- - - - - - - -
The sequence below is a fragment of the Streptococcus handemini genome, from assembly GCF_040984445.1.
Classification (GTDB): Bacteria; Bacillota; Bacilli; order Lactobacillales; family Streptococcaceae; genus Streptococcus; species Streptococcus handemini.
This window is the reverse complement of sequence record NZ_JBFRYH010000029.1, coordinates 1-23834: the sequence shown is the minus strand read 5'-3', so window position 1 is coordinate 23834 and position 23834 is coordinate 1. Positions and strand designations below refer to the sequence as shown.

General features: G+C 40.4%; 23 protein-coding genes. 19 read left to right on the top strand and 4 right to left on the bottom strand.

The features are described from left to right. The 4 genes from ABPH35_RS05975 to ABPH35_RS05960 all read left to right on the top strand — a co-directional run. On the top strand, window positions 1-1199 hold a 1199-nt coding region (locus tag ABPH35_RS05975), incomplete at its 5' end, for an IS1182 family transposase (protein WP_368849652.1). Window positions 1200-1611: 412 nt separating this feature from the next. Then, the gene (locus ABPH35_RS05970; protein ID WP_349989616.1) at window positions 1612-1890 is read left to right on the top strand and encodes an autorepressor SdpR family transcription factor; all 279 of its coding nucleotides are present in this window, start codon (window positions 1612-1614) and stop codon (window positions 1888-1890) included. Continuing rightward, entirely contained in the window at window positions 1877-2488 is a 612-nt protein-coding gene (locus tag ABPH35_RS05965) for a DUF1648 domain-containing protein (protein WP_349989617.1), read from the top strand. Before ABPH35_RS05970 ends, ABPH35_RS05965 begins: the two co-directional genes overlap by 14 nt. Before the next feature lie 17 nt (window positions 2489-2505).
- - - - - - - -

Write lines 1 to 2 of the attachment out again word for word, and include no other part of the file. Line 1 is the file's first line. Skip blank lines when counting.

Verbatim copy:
The sequence below is a fragment of the Streptococcus handemini genome, from assembly GCF_040984445.1.
Classification (GTDB): Bacteria; Bacillota; Bacilli; order Lactobacillales; family Streptococcaceae; genus Streptococcus; species Streptococcus handemini.